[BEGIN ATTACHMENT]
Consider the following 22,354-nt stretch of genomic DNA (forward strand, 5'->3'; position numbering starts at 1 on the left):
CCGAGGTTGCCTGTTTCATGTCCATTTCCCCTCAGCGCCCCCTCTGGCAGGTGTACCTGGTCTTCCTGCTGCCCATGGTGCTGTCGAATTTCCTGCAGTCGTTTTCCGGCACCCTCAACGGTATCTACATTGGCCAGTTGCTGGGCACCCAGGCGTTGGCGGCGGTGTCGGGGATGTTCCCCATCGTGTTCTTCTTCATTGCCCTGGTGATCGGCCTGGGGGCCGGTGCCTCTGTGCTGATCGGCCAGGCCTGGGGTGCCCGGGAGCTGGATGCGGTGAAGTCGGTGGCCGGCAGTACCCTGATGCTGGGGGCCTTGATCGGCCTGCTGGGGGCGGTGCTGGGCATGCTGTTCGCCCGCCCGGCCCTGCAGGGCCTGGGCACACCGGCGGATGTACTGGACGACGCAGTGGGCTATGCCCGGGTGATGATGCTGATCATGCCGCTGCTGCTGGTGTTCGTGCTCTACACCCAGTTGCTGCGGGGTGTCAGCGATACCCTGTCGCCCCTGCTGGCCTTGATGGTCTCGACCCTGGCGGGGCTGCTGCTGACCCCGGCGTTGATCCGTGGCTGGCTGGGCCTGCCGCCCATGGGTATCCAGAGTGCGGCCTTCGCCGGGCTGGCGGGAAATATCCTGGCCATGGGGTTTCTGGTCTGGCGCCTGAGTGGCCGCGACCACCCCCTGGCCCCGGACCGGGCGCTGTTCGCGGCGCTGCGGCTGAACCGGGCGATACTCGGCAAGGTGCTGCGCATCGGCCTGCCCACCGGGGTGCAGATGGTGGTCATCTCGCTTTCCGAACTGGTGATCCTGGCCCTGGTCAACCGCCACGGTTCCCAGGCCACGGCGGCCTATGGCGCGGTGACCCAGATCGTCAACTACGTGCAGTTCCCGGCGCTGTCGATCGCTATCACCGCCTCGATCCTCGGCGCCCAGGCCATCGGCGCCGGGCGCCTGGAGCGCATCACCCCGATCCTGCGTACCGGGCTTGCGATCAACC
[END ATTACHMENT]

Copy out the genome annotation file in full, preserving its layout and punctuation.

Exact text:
Consider the following 22,354-nt stretch of genomic DNA (forward strand, 5'->3'; position numbering starts at 1 on the left):
CCGAGGTTGCCTGTTTCATGTCCATTTCCCCTCAGCGCCCCCTCTGGCAGGTGTACCTGGTCTTCCTGCTGCCCATGGTGCTGTCGAATTTCCTGCAGTCGTTTTCCGGCACCCTCAACGGTATCTACATTGGCCAGTTGCTGGGCACCCAGGCGTTGGCGGCGGTGTCGGGGATGTTCCCCATCGTGTTCTTCTTCATTGCCCTGGTGATCGGCCTGGGGGCCGGTGCCTCTGTGCTGATCGGCCAGGCCTGGGGTGCCCGGGAGCTGGATGCGGTGAAGTCGGTGGCCGGCAGTACCCTGATGCTGGGGGCCTTGATCGGCCTGCTGGGGGCGGTGCTGGGCATGCTGTTCGCCCGCCCGGCCCTGCAGGGCCTGGGCACACCGGCGGATGTACTGGACGACGCAGTGGGCTATGCCCGGGTGATGATGCTGATCATGCCGCTGCTGCTGGTGTTCGTGCTCTACACCCAGTTGCTGCGGGGTGTCAGCGATACCCTGTCGCCCCTGCTGGCCTTGATGGTCTCGACCCTGGCGGGGCTGCTGCTGACCCCGGCGTTGATCCGTGGCTGGCTGGGCCTGCCGCCCATGGGTATCCAGAGTGCGGCCTTCGCCGGGCTGGCGGGAAATATCCTGGCCATGGGGTTTCTGGTCTGGCGCCTGAGTGGCCGCGACCACCCCCTGGCCCCGGACCGGGCGCTGTTCGCGGCGCTGCGGCTGAACCGGGCGATACTCGGCAAGGTGCTGCGCATCGGCCTGCCCACCGGGGTGCAGATGGTGGTCATCTCGCTTTCCGAACTGGTGATCCTGGCCCTGGTCAACCGCCACGGTTCCCAGGCCACGGCGGCCTATGGCGCGGTGACCCAGATCGTCAACTACGTGCAGTTCCCGGCGCTGTCGATCGCTATCACCGCCTCGATCCTCGGCGCCCAGGCCATCGGCGCCGGGCGCCTGGAGCGCATCACCCCGATCCTGCGTACCGGGCTTGCGATCAACC